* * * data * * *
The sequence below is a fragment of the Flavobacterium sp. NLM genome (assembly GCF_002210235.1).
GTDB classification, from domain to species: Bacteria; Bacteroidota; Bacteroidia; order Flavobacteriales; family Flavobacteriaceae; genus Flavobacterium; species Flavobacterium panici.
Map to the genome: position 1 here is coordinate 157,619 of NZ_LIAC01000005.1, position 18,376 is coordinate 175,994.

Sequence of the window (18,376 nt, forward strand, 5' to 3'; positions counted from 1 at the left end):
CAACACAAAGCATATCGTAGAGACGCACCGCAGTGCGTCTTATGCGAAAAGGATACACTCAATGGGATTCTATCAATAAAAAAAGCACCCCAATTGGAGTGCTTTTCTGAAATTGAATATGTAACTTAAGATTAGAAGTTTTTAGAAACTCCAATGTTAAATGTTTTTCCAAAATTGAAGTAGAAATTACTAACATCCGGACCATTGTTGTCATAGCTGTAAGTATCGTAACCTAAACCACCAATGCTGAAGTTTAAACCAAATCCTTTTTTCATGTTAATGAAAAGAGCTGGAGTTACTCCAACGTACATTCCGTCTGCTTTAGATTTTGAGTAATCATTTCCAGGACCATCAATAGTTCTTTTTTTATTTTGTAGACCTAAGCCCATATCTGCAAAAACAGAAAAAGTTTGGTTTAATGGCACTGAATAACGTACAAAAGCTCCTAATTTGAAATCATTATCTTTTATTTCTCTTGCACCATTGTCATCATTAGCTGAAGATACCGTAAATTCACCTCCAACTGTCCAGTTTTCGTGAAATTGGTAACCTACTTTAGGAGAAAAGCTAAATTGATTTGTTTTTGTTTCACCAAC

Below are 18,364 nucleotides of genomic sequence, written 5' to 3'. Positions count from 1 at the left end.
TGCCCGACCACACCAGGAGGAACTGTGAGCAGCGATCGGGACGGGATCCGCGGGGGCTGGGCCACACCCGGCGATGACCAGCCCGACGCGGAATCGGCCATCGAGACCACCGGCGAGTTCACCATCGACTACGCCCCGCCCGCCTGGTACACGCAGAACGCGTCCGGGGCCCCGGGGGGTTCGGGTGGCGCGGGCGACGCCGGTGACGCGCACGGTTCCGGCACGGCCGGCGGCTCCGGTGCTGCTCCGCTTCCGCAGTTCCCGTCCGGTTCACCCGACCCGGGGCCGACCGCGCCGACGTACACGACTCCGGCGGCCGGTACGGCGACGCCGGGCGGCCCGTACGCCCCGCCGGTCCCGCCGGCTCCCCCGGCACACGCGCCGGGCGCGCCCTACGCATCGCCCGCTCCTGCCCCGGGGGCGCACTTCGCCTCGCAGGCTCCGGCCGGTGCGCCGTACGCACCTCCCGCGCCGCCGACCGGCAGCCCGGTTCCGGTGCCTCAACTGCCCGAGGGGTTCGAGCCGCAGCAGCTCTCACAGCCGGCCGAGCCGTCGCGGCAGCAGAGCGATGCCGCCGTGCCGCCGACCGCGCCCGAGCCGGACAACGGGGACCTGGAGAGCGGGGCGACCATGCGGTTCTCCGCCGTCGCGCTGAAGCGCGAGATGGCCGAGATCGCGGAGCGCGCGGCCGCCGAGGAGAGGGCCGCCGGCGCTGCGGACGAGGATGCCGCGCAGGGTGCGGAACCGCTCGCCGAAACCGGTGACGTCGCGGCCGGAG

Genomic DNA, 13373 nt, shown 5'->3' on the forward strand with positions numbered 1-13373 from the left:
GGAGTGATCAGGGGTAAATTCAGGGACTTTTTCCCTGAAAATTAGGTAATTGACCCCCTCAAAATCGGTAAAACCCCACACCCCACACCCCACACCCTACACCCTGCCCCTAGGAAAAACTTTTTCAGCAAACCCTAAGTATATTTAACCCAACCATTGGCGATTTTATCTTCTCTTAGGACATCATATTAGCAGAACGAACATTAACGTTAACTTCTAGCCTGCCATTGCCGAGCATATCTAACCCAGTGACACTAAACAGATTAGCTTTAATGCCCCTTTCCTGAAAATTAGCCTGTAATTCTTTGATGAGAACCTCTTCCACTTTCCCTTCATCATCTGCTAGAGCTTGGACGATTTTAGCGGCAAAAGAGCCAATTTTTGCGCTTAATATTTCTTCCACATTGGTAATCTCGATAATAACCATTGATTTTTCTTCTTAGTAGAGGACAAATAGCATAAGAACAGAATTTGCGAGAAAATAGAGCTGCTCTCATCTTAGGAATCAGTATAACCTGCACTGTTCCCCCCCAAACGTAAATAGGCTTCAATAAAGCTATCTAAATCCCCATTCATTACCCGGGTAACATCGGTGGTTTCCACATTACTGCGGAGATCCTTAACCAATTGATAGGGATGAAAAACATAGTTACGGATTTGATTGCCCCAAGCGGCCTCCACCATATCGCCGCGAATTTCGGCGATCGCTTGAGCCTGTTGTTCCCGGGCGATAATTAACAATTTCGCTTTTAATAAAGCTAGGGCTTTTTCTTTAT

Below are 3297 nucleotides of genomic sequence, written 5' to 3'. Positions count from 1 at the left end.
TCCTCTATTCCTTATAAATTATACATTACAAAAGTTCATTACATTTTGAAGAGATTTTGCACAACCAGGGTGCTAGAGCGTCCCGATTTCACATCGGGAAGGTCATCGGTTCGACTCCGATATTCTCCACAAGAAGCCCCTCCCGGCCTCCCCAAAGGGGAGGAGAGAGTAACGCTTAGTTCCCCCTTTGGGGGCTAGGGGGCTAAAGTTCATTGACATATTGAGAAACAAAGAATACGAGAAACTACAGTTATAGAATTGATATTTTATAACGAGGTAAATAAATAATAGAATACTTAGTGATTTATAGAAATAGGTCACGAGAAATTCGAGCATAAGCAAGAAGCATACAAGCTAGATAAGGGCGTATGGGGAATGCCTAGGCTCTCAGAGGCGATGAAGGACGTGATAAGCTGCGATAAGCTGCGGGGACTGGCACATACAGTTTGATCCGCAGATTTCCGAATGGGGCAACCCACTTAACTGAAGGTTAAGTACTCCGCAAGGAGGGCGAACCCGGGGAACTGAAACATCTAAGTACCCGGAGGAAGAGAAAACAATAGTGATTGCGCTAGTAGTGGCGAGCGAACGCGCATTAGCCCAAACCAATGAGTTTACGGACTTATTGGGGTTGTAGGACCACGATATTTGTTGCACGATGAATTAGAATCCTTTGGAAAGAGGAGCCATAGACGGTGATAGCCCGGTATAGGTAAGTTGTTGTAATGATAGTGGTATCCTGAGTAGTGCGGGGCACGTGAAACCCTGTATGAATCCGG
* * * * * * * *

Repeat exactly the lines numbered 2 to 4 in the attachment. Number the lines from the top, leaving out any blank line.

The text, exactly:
GTDB classification, from domain to species: Bacteria; Bacteroidota; Bacteroidia; order Flavobacteriales; family Flavobacteriaceae; genus Flavobacterium; species Flavobacterium panici.
Map to the genome: position 1 here is coordinate 157,619 of NZ_LIAC01000005.1, position 18,376 is coordinate 175,994.

Sequence of the window (18,376 nt, forward strand, 5' to 3'; positions counted from 1 at the left end):